Well, wake up call. I didn’t intend two day-plus fasts in a row. Resolved to be more careful, eat lightly but more frequently over the next days, and then maybe once weekly 24-26-hour fasts again. And I started taking magnesium.
It’s tough, because before this one exception, I could say I feel really good with this sort of fasting. I like mostly OMAD, a 26-hour fast once a week, and non-fasting days now and again. I feel healthy and energized and like all is right. I’m not punishing myself! When I feel I need to eat, I do, no matter my scheme. But the lighter I am, the better I feel; it’s always been that way.
Chapter two: Antalya
A long travel day to the Mediterranean coast
I had planned to make my travel day a fasting day, but not after that experience. The opera evening was June 18 and I was leaving early morning on the 21st, to arrive around 8 pm. Long day, about 6 hours by train, then a taxi and nearly the same by bus, then a final taxi. I do try to not be too stupid, so I took some ayran and food along and ate a bit. Had I been staying put, I’d have eaten real meals.
Happily back in Kaleiçi again
I got settled into my hostel in Kaleiçi and had a beer and called it dinner. So, not yet reformed. The trip had been longer than expected, partly from 40 minutes with an incompetent taxi. Ten pm just felt too late to go out to eat because I wanted to sleep soon. In the next days I bought veggies, cooked quinoa to combine with them and managed to skip wine (or beer) as much as four days in a row. I went out to a few restaurants, including two Indian spots for veggie meals, and generally carried on in a normal fashion, OMAD with an earlier coffee or two. Feeling good.
I picked this area for a month’s stay because last year I found it the best place to swim. My first beach days last month, I found the water cold, but either it warmed a couple of degrees or I adjusted. Enjoying the sea again, wonderful.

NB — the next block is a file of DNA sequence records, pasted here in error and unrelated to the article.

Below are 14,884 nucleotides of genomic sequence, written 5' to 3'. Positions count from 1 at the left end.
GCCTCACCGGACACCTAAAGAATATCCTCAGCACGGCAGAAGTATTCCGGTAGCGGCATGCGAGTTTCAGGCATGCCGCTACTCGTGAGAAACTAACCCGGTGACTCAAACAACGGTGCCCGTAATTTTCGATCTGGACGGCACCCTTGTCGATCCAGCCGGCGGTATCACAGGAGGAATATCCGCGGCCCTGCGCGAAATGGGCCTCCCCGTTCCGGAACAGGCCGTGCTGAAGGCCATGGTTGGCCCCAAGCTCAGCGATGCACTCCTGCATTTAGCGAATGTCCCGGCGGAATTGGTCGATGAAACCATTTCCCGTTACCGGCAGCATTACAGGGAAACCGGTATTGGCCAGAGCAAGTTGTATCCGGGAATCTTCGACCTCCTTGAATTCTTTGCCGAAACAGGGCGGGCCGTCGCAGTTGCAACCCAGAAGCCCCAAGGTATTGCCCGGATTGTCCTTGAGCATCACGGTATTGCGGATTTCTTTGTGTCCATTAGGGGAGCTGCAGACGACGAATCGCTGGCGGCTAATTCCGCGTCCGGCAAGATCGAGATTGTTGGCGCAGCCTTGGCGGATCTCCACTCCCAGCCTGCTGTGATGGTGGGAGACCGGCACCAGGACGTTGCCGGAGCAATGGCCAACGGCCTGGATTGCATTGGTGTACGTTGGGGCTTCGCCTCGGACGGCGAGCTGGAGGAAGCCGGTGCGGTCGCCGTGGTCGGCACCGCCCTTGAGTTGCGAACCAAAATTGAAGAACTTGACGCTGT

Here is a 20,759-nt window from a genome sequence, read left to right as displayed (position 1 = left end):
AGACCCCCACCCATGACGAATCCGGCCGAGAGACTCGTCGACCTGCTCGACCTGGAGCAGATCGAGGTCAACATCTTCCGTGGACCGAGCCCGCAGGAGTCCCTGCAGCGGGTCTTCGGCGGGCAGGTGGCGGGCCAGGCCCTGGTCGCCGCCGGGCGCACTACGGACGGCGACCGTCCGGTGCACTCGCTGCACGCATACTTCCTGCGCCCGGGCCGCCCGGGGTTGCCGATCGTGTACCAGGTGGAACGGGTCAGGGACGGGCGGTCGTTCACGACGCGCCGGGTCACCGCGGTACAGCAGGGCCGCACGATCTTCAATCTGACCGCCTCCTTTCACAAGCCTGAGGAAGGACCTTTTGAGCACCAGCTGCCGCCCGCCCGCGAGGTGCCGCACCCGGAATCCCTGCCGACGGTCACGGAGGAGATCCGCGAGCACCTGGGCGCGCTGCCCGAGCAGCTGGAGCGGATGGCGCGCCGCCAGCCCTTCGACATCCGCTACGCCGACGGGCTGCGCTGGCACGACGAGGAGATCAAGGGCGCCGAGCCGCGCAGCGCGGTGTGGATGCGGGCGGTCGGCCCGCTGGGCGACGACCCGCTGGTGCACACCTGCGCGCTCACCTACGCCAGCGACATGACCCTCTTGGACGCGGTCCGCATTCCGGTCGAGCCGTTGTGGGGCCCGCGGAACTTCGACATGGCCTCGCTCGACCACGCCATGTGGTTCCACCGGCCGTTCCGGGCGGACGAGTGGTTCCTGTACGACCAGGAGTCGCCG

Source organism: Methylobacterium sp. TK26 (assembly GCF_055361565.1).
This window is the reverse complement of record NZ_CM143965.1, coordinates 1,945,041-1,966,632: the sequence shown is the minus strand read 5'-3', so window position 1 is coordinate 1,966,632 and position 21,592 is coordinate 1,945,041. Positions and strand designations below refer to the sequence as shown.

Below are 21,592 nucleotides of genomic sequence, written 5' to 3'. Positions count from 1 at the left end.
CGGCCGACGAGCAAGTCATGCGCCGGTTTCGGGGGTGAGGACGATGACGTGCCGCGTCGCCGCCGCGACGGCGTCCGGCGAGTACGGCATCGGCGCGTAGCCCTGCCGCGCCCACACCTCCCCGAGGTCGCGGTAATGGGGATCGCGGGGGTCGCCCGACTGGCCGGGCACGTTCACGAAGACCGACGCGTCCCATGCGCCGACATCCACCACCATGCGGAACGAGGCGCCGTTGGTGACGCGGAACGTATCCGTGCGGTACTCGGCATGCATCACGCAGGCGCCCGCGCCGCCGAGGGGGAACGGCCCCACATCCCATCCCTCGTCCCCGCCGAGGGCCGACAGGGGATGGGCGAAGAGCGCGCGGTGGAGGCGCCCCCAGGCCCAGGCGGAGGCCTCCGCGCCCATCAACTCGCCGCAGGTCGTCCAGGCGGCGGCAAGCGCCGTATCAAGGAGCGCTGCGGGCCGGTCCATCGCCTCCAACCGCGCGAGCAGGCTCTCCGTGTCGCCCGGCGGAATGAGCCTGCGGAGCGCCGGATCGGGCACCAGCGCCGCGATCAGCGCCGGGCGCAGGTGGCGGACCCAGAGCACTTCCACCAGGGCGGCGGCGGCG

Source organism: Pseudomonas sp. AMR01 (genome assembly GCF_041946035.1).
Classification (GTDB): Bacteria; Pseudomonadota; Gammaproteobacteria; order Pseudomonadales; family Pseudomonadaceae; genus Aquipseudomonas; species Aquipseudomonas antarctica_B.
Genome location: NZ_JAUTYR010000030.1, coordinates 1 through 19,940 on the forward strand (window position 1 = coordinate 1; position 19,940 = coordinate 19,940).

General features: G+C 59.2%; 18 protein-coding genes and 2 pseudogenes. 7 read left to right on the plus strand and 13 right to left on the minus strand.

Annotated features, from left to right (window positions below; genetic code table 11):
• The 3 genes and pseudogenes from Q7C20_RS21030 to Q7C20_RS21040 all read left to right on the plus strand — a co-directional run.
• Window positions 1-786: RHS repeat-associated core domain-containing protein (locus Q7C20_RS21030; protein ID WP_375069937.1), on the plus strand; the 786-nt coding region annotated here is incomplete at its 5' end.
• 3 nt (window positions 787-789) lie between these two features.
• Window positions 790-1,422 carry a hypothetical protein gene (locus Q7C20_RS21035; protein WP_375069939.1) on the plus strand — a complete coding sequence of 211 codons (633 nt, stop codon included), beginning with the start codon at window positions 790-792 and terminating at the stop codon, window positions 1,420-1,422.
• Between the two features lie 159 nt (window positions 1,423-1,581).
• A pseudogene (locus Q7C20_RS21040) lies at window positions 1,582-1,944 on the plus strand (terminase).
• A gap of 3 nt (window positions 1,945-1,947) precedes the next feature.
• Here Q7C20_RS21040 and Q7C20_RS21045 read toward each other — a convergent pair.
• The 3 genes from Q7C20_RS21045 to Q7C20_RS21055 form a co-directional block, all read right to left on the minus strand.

The weather was getting hotter. My usual beach has been the eastern part of Konyaalti. Take a tram just four stops, walk a bit to a hairpin-curved road down to the beach – because here there are cliffs at the shore. It’s gorgeous. And they’re not huge cliffs, after all. At this beach there is even an elevator between the beach and the street level, and I would use it when returning.
I’d have coffee before going out, maybe nothing else or maybe an egg, planning to eat after swimming rather than before, right? And then one very hot day the elevator was broken and I had to walk back up; and it was the first time a terrible question popped into my head: am I getting too old to do this? Perish the thought!. When I’m at a good weight I feel I’m still 25, when ‘thicker’ still not more than 45 – except that I definitely take stairs like an old lady, very deliberately. I keep telling people of my upcoming birthday, trying to make it sink into this Queen of Denial’s unwilling brain. But this day I felt I was approaching heat-stroke status.
Sea access here in Muratpaşa, Antalya
I’ve been exploriing other sea access points along this shore. “Beach” is hardly the term for rock ledges and steps into the water. Because of the distance from main roads to sea level, they are all very challenging: not so bad going down but quite a slog returning. In this next gallery, I’m showing various locations east of Kaleiçi. (fyi, Konyaalti is to the west, the other side of the harbor.)
I’m re-evaluating Antalya vs. Alanya just now. I love the charm of Kaleiçi, like the city better than Alanya and certainly better than Side, and love the deep sea. But in Alanya, you walk level streets straight onto a beach and into the sea!
Hold on, and don’t hold a fast!
I realized that fasting, sunning and swimming do not mix, not in this level of heat, of 96 to 106 F. I’m not going swimming when it’s 104 or above because getting there and back is too much. I know because it was 104 my last beach day and again it felt borderline dangerous. Because I’ve felt so weak in the heat when I’ve had to climb hills or stairs (like 130 from a beach and that distance again uphill on a road), I now eat a fair breakfast before going anywhere. I am abandoning any schedule. I don’t need to eat a lot but I need to eat a bit more to feel stable in these conditions. Lesson learned in time, I think.